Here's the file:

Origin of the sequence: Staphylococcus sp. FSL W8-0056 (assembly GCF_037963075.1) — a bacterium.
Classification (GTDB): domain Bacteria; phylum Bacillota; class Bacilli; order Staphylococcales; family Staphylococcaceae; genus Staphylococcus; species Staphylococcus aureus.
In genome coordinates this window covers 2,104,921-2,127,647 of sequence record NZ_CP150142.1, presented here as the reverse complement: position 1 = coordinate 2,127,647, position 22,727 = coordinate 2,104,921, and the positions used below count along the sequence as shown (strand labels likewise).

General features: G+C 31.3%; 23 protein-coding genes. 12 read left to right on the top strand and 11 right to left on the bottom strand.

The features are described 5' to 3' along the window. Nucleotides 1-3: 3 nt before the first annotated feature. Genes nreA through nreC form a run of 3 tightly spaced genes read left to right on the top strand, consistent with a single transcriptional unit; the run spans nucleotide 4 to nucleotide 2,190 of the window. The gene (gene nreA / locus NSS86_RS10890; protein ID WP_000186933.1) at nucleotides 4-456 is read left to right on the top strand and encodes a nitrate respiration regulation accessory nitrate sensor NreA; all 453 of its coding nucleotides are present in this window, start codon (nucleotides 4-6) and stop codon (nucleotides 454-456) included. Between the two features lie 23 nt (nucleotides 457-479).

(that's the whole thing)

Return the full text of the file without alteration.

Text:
Origin of the sequence: Staphylococcus sp. FSL W8-0056 (assembly GCF_037963075.1) — a bacterium.
Classification (GTDB): domain Bacteria; phylum Bacillota; class Bacilli; order Staphylococcales; family Staphylococcaceae; genus Staphylococcus; species Staphylococcus aureus.
In genome coordinates this window covers 2,104,921-2,127,647 of sequence record NZ_CP150142.1, presented here as the reverse complement: position 1 = coordinate 2,127,647, position 22,727 = coordinate 2,104,921, and the positions used below count along the sequence as shown (strand labels likewise).

General features: G+C 31.3%; 23 protein-coding genes. 12 read left to right on the top strand and 11 right to left on the bottom strand.

The features are described 5' to 3' along the window. Nucleotides 1-3: 3 nt before the first annotated feature. Genes nreA through nreC form a run of 3 tightly spaced genes read left to right on the top strand, consistent with a single transcriptional unit; the run spans nucleotide 4 to nucleotide 2,190 of the window. The gene (gene nreA / locus NSS86_RS10890; protein ID WP_000186933.1) at nucleotides 4-456 is read left to right on the top strand and encodes a nitrate respiration regulation accessory nitrate sensor NreA; all 453 of its coding nucleotides are present in this window, start codon (nucleotides 4-6) and stop codon (nucleotides 454-456) included. Between the two features lie 23 nt (nucleotides 457-479).